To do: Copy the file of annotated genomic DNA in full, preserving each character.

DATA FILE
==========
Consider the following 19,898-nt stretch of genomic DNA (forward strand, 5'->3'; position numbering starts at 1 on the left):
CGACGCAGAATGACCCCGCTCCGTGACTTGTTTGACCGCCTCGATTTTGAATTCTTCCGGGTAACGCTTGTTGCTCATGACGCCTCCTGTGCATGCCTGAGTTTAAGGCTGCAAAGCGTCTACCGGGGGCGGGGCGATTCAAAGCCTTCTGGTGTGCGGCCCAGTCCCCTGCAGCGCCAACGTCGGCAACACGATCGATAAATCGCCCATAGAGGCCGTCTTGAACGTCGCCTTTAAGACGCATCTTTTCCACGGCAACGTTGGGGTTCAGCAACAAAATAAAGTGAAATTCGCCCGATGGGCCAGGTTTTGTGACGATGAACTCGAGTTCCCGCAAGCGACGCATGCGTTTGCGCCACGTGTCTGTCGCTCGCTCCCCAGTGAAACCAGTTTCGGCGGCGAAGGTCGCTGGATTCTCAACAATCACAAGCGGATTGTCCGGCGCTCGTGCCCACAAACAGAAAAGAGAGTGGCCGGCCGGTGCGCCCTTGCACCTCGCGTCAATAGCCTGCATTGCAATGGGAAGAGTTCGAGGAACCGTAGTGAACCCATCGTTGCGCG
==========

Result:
Consider the following 19,898-nt stretch of genomic DNA (forward strand, 5'->3'; position numbering starts at 1 on the left):
CGACGCAGAATGACCCCGCTCCGTGACTTGTTTGACCGCCTCGATTTTGAATTCTTCCGGGTAACGCTTGTTGCTCATGACGCCTCCTGTGCATGCCTGAGTTTAAGGCTGCAAAGCGTCTACCGGGGGCGGGGCGATTCAAAGCCTTCTGGTGTGCGGCCCAGTCCCCTGCAGCGCCAACGTCGGCAACACGATCGATAAATCGCCCATAGAGGCCGTCTTGAACGTCGCCTTTAAGACGCATCTTTTCCACGGCAACGTTGGGGTTCAGCAACAAAATAAAGTGAAATTCGCCCGATGGGCCAGGTTTTGTGACGATGAACTCGAGTTCCCGCAAGCGACGCATGCGTTTGCGCCACGTGTCTGTCGCTCGCTCCCCAGTGAAACCAGTTTCGGCGGCGAAGGTCGCTGGATTCTCAACAATCACAAGCGGATTGTCCGGCGCTCGTGCCCACAAACAGAAAAGAGAGTGGCCGGCCGGTGCGCCCTTGCACCTCGCGTCAATAGCCTGCATTGCAATGGGAAGAGTTCGAGGAACCGTAGTGAACCCATCGTTGCGCG